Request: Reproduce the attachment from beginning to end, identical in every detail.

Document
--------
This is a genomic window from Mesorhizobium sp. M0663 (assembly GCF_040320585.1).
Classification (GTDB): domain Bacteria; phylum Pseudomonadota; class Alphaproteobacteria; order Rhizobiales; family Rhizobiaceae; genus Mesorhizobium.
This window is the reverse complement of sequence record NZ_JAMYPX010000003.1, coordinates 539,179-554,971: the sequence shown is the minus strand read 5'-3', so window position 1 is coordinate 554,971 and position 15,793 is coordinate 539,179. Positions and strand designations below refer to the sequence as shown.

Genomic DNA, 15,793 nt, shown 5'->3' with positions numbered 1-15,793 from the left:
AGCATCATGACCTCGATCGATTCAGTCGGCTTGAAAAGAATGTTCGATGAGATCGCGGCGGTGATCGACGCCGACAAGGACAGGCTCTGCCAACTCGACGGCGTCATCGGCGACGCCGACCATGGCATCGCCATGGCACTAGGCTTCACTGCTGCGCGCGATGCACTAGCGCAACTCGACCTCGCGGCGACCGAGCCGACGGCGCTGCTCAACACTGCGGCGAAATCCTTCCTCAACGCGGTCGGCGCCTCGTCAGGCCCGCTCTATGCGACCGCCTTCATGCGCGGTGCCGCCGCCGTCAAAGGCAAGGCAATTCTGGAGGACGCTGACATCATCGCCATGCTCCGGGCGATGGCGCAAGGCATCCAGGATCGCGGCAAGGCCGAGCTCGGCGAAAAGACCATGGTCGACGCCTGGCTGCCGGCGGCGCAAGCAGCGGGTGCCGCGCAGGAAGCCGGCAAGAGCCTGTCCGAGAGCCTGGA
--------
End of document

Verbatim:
This is a genomic window from Mesorhizobium sp. M0663 (assembly GCF_040320585.1).
Classification (GTDB): domain Bacteria; phylum Pseudomonadota; class Alphaproteobacteria; order Rhizobiales; family Rhizobiaceae; genus Mesorhizobium.
This window is the reverse complement of sequence record NZ_JAMYPX010000003.1, coordinates 539,179-554,971: the sequence shown is the minus strand read 5'-3', so window position 1 is coordinate 554,971 and position 15,793 is coordinate 539,179. Positions and strand designations below refer to the sequence as shown.

Genomic DNA, 15,793 nt, shown 5'->3' with positions numbered 1-15,793 from the left:
AGCATCATGACCTCGATCGATTCAGTCGGCTTGAAAAGAATGTTCGATGAGATCGCGGCGGTGATCGACGCCGACAAGGACAGGCTCTGCCAACTCGACGGCGTCATCGGCGACGCCGACCATGGCATCGCCATGGCACTAGGCTTCACTGCTGCGCGCGATGCACTAGCGCAACTCGACCTCGCGGCGACCGAGCCGACGGCGCTGCTCAACACTGCGGCGAAATCCTTCCTCAACGCGGTCGGCGCCTCGTCAGGCCCGCTCTATGCGACCGCCTTCATGCGCGGTGCCGCCGCCGTCAAAGGCAAGGCAATTCTGGAGGACGCTGACATCATCGCCATGCTCCGGGCGATGGCGCAAGGCATCCAGGATCGCGGCAAGGCCGAGCTCGGCGAAAAGACCATGGTCGACGCCTGGCTGCCGGCGGCGCAAGCAGCGGGTGCCGCGCAGGAAGCCGGCAAGAGCCTGTCCGAGAGCCTGGA